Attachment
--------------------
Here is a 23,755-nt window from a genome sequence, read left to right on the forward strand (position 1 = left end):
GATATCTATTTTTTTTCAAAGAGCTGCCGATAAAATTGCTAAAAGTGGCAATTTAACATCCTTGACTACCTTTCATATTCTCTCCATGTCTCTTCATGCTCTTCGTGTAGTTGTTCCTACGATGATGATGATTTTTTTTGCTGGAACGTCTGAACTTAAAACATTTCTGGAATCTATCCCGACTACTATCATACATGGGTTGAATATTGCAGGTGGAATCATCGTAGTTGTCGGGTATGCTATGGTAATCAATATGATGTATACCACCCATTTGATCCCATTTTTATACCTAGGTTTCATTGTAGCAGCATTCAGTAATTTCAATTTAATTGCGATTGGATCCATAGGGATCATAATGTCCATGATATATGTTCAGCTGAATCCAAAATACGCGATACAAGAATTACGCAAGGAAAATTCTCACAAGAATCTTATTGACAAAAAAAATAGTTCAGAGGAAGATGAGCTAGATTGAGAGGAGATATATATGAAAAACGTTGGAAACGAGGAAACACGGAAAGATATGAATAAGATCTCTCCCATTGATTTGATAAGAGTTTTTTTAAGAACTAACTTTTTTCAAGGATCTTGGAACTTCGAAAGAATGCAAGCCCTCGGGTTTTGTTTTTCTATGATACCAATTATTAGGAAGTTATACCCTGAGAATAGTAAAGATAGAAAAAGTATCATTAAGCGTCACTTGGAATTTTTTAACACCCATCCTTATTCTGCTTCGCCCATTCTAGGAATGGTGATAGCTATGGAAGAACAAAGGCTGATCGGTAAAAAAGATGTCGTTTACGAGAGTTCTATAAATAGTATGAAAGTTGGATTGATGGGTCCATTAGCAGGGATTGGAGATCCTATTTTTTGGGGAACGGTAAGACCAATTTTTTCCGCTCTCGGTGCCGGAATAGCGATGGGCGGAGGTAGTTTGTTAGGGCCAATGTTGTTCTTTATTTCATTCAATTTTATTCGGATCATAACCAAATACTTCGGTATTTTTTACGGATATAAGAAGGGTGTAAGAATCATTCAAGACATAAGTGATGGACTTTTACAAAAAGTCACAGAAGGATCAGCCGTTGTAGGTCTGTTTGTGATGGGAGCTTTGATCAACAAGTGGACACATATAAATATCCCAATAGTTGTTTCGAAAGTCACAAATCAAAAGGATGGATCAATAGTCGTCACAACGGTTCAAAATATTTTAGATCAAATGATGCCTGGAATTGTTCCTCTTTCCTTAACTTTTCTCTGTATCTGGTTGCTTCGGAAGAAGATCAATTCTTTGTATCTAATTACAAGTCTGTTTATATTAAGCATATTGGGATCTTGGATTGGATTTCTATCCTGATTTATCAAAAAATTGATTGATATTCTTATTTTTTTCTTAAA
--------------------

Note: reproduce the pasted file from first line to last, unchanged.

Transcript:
Here is a 23,755-nt window from a genome sequence, read left to right on the forward strand (position 1 = left end):
GATATCTATTTTTTTTCAAAGAGCTGCCGATAAAATTGCTAAAAGTGGCAATTTAACATCCTTGACTACCTTTCATATTCTCTCCATGTCTCTTCATGCTCTTCGTGTAGTTGTTCCTACGATGATGATGATTTTTTTTGCTGGAACGTCTGAACTTAAAACATTTCTGGAATCTATCCCGACTACTATCATACATGGGTTGAATATTGCAGGTGGAATCATCGTAGTTGTCGGGTATGCTATGGTAATCAATATGATGTATACCACCCATTTGATCCCATTTTTATACCTAGGTTTCATTGTAGCAGCATTCAGTAATTTCAATTTAATTGCGATTGGATCCATAGGGATCATAATGTCCATGATATATGTTCAGCTGAATCCAAAATACGCGATACAAGAATTACGCAAGGAAAATTCTCACAAGAATCTTATTGACAAAAAAAATAGTTCAGAGGAAGATGAGCTAGATTGAGAGGAGATATATATGAAAAACGTTGGAAACGAGGAAACACGGAAAGATATGAATAAGATCTCTCCCATTGATTTGATAAGAGTTTTTTTAAGAACTAACTTTTTTCAAGGATCTTGGAACTTCGAAAGAATGCAAGCCCTCGGGTTTTGTTTTTCTATGATACCAATTATTAGGAAGTTATACCCTGAGAATAGTAAAGATAGAAAAAGTATCATTAAGCGTCACTTGGAATTTTTTAACACCCATCCTTATTCTGCTTCGCCCATTCTAGGAATGGTGATAGCTATGGAAGAACAAAGGCTGATCGGTAAAAAAGATGTCGTTTACGAGAGTTCTATAAATAGTATGAAAGTTGGATTGATGGGTCCATTAGCAGGGATTGGAGATCCTATTTTTTGGGGAACGGTAAGACCAATTTTTTCCGCTCTCGGTGCCGGAATAGCGATGGGCGGAGGTAGTTTGTTAGGGCCAATGTTGTTCTTTATTTCATTCAATTTTATTCGGATCATAACCAAATACTTCGGTATTTTTTACGGATATAAGAAGGGTGTAAGAATCATTCAAGACATAAGTGATGGACTTTTACAAAAAGTCACAGAAGGATCAGCCGTTGTAGGTCTGTTTGTGATGGGAGCTTTGATCAACAAGTGGACACATATAAATATCCCAATAGTTGTTTCGAAAGTCACAAATCAAAAGGATGGATCAATAGTCGTCACAACGGTTCAAAATATTTTAGATCAAATGATGCCTGGAATTGTTCCTCTTTCCTTAACTTTTCTCTGTATCTGGTTGCTTCGGAAGAAGATCAATTCTTTGTATCTAATTACAAGTCTGTTTATATTAAGCATATTGGGATCTTGGATTGGATTTCTATCCTGATTTATCAAAAAATTGATTGATATTCTTATTTTTTTCTTAAA